All Articles Tagged "black movies"
Ladies, we bet you didn’t know the autobiographical film, Malcolm X, was 25 years in the making! It’s based on Alex Haley’s novel, The Autobiography of Malcolm X, but that’s NOT all the trivia there is for you. Let’s celebrate Malcolm X’s legacy on the anniversary of his assassination with the behind the scenes of the critically-acclaimed film that honored his life.
A couple of months ago I attended a screening of “Baggage Claim” here in New York which featured a Q&A with the actors in the film and director David E. Talbert immediately following the viewing. As the discussion took off, a great deal of the chatter centered on the idea that “Baggage Claim” was not a “black movie,” despite having an all-black cast — save for the hilarious flight attendant side-kick of Jill Scott — but rather a romantic comedy and should be referred to as such. As I listened to the lengthy explanation I internally rolled my eyes, thinking why are we always trying to run away from our blackness and fit into the mainstream? But after seeing the reviews that rolled out for “The Best Holiday” in its opening weekend, I can finally say I get it. I should preface this entire article by letting you know “The Best Man” is near and dear to my heart. I grew up watching the movie obsessively and fantasized that the experiences they had would be what my life would be like (the good parts at least) when I became an adult. Despite the sequel just coming out on Friday, I’ve already seen it twice. And I’ve watched the original flick four times this week alone. It would be an understatement to say I wanted “The Best Man Holiday” to win in its opening weekend; and it did. For obsessive fans like me, the numbers this sequel did 14 years after it’s original debut likely weren’t surprising, but as I’ve read in reviews over and over again this weekend, it is apparently still shocking that (a) black people go to the movies, (b) black people like to see themselves on-screen when they go to the movies, (c) Tyler Perry is not the only writer/producer/director who can draw black audiences, (d) a movie featuring all black people doesn’t have to be about “black stuff.”
Some movies are so good, you never really stop talking about them. We’ve gathered a list of the classic movies we all love to quote. Add your favorite lines in the comments below!
By now we’ve learned that a movie doesn’t have to be Oscar-worthy for you to enjoy it. Every once in a while, there’s nothing wrong with being able to predict a story line and laughing anyway. These are the films that aren’t exactly good but we love them anyway.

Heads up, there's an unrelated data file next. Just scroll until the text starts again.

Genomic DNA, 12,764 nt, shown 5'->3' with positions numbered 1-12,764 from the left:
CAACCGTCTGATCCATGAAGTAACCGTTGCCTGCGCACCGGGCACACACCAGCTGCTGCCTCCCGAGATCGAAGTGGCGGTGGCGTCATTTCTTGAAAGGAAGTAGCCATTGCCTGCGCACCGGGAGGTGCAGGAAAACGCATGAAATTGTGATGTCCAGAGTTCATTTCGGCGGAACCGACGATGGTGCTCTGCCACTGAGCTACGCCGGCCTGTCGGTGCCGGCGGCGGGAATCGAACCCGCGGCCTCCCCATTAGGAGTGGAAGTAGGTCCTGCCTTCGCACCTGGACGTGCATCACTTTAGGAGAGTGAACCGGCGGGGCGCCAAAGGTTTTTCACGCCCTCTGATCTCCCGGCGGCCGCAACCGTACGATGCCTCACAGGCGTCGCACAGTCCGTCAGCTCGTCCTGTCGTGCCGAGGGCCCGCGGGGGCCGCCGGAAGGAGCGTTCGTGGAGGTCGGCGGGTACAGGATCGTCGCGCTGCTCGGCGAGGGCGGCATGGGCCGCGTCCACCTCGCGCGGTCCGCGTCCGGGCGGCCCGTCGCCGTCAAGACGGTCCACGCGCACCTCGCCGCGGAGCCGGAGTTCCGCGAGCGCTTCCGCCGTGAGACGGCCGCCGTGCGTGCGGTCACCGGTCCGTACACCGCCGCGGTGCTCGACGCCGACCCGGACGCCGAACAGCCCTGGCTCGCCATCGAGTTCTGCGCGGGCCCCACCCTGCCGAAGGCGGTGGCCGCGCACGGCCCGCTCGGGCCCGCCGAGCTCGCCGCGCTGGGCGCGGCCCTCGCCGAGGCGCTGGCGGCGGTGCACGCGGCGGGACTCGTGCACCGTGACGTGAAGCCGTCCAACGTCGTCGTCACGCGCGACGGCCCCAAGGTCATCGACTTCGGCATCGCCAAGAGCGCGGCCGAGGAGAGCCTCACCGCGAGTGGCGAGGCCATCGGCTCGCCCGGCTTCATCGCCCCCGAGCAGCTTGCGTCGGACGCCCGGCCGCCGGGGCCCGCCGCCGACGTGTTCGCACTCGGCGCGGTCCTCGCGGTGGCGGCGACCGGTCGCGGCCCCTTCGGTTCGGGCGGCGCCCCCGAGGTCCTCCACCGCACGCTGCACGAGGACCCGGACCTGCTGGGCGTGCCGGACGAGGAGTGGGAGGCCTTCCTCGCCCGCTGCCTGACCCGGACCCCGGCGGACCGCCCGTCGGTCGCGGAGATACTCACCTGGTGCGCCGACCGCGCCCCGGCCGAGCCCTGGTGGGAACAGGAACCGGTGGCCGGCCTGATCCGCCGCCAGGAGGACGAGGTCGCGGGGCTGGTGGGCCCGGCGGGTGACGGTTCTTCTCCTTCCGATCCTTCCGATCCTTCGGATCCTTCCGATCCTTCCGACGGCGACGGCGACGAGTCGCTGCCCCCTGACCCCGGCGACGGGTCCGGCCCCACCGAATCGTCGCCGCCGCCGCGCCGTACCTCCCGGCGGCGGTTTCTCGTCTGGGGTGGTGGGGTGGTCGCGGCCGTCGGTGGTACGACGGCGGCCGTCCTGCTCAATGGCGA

When it comes to the big screen and accolades, many black films do not get the same attention as the competition. This can happen for many reasons that range from lack of funding to the simple fact that some people (both moviegoers and industry higher-ups) are turned off at the idea of a “black film.”
This is why it’s so important that we support the progress of screenwriters, directors, producers and actors who try to put out memorable films. This year has a ton of promise with great pictures in the queue to make their box office debut (“Put Your Money in the Box Office: Upcoming Black Films You Need to See“). Let’s take a look at black movies that did better than anticipated at the box office.
Some describe Brown Sugar as a game changer when it comes to black, romantic comedies. Described as the urban When Harry Met Sally, the film incorporated Hip Hop, professional black folk and a friendship turned love story that we just could help but love. You know the plot. You probably still bump the soundtrack, but we doubt you know these behind the scenes secrets.
2002 was a year of firsts for the people who would come together to create the film based on the life of a man named Antwone Fisher. The screenplay, written by Fisher was his first, it was the first time Denzel Washington stepped behind the camera to direct and it was the first feature film for rising star Derek Luke. And though there was a lot of new talent blossoming, the film about a man with a troubled past struck a chord with critics and audiences alike. You remember how the movie impacted you, you might have a copy of the DVD at home; but we bet you didn’t know the behind the scenes secrets of the film. Check them out on the following pages.
In 2006, when black movies usually dealt with themes of drug deals, poor choices and the ghetto, Akeelah and the Bee represented a stark contrast. The film, which featured heavy hitter actors Laurence Fishburne and Angela Bassett, was uplifting and inspirational. It was a message audiences of ages, races and backgrounds could enjoy. We’re sure you remember this movie, but we bet you don’t know
Though Akeelah took years to come together, once the funding and the actors were in place, the movie was filmed in just 31 days. The film was relatively small budget at just $6 million dollars. During it’s opening weekend, it made that back and 3 times that much ($18, 811, 135) when it closed in July of 2006. Filmed in 31 days with a budget of $6 million.
We all love our classic films. We love to see a good story beautifully told through the vehicle of film. But every now and then, it’s alright to…indulge in something that’s a little less high brow and a little more ridiculous. That film is Booty Call. You probably haven’t seen it since it was released in 1997, so to refresh your memory, check out the trailer below.
Now that you’ve been updated on the storyline, let’s get into the behind the scenes secrets.